Epidermolysis bullosa

Alternative Names

Junctional epidermolysis bullosa; Dystrophic epidermolysis bullosa; Hemidesmosomal epidermolysis bullosa; Weber-Cockayne syndrome

Definition of Epidermolysis bullosa

Epidermolysis bullosa is a group of inherited disorders in which skin blisters develop in response to minor injury.

Causes, incidence, and risk factors

There are four main types of epidermolysis bullosa:


Symptoms depend on the type of epidermolysis bullosa, but can include:

Signs and tests

Your doctor may suspect epidermolysis bullosa based on the appearance of the skin.


The goal of treatment is to prevent the formation of blisters and subsequent complications. How much treatment is needed depends on how severe the disease is. Recommendations often include measures to avoid skin trauma (damage) and to avoid hot environments.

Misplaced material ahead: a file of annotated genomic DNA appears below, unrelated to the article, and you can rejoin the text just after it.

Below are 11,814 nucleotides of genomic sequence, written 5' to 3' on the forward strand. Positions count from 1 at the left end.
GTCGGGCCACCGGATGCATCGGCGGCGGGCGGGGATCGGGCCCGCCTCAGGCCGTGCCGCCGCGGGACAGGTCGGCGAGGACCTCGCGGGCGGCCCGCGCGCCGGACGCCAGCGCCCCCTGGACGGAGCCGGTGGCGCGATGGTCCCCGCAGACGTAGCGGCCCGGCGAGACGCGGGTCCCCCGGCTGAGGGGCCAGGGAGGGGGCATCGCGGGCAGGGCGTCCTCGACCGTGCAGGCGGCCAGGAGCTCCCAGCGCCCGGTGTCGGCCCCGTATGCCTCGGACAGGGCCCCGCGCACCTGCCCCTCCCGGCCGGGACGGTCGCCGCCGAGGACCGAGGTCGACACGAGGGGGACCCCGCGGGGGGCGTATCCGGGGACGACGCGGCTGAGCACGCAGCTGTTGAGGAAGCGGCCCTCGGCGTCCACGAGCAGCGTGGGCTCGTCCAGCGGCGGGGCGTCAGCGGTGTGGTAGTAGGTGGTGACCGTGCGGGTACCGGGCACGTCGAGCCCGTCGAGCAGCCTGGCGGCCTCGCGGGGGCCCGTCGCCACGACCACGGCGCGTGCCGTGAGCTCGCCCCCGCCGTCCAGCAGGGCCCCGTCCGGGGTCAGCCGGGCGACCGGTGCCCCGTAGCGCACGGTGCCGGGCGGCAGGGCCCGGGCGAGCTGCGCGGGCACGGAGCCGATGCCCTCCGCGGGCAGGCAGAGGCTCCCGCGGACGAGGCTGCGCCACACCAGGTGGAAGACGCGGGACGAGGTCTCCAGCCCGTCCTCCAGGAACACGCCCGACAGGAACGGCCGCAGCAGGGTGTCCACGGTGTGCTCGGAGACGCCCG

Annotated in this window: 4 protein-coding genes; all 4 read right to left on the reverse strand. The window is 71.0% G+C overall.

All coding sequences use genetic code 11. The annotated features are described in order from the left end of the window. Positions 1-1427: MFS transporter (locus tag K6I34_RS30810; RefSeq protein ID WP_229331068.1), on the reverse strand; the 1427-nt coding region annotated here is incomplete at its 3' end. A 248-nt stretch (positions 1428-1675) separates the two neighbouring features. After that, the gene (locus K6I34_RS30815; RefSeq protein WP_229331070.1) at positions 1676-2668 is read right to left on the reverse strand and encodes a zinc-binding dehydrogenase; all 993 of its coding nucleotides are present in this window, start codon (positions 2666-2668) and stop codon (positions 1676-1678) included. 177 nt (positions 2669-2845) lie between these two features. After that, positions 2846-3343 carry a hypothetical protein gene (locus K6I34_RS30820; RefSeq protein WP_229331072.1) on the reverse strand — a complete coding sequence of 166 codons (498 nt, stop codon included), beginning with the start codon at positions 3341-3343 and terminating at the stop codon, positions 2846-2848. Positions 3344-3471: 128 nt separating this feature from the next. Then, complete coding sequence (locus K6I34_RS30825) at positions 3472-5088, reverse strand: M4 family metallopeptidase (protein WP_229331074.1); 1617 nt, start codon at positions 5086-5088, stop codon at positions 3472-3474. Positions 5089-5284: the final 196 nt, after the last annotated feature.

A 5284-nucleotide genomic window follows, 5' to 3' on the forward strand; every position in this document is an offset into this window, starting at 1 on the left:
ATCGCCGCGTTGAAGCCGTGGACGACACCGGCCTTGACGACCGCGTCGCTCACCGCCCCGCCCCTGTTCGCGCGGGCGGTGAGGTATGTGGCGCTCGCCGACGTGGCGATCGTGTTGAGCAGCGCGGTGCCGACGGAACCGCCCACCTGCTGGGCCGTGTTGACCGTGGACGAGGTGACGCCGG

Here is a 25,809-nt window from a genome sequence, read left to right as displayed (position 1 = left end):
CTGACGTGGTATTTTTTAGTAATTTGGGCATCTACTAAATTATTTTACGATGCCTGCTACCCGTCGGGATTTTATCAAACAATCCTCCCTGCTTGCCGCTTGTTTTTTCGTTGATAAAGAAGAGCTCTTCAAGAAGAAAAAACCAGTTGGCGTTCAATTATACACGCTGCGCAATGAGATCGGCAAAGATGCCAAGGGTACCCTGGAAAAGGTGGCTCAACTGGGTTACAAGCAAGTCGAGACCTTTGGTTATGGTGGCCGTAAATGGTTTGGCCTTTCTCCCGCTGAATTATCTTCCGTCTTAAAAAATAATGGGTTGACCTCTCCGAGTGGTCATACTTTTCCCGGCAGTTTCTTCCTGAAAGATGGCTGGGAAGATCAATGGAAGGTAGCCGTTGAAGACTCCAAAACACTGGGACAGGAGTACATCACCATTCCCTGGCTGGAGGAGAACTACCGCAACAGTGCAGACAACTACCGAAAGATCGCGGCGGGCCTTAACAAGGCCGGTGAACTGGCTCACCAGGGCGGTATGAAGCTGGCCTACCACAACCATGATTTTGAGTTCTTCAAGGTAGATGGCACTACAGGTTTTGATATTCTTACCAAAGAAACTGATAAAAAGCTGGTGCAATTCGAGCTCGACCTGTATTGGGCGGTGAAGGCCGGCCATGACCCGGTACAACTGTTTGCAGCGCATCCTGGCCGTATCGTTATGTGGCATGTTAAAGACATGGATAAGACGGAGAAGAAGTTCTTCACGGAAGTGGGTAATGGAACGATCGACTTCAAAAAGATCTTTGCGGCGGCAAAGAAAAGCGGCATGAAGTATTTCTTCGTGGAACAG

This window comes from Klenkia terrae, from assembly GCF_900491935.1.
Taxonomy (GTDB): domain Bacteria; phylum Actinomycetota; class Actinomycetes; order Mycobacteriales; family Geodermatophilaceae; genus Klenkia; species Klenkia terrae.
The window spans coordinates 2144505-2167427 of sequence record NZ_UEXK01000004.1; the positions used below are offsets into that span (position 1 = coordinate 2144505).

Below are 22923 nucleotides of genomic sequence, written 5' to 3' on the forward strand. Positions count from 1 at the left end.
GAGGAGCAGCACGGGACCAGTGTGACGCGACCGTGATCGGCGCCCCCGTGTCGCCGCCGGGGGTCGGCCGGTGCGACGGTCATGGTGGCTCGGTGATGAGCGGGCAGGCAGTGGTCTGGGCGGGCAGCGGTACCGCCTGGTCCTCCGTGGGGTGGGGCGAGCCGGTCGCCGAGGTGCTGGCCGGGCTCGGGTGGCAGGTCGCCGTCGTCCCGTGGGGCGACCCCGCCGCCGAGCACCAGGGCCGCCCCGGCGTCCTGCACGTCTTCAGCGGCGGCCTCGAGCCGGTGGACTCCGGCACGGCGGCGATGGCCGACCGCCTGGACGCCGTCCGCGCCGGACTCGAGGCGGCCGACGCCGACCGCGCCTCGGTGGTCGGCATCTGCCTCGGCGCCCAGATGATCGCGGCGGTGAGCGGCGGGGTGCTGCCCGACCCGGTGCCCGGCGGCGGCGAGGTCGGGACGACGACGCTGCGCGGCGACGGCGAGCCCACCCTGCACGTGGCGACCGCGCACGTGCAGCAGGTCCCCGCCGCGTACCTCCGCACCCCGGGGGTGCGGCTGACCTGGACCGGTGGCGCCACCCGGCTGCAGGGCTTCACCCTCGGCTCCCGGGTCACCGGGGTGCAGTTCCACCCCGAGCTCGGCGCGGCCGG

Expectations (prognosis)

What happens depends on how severe the illness is. Mild forms of epidermolysis bullosa improve with age. Scarring from several types of epidermolysis bullosa can restrict mobility and impair daily activities. Lethal forms of epidermolysis bullosa have a very high mortality rate. (See Complications section.)


Kevin Berman, MD, PhD, Atlanta Center for Dermatologic Disease, Atlanta, GA. Review provided by VeriMed Healthcare Network. Also reviewed by David Zieve, MD, MHA, Medical Director, A.D.A.M., Inc. – 10/31/2008

Epidermolysis bullosa, dominant dystrophic
Epidermolysis bullosa, dystrophic

ADAM Medical Encyclopedia

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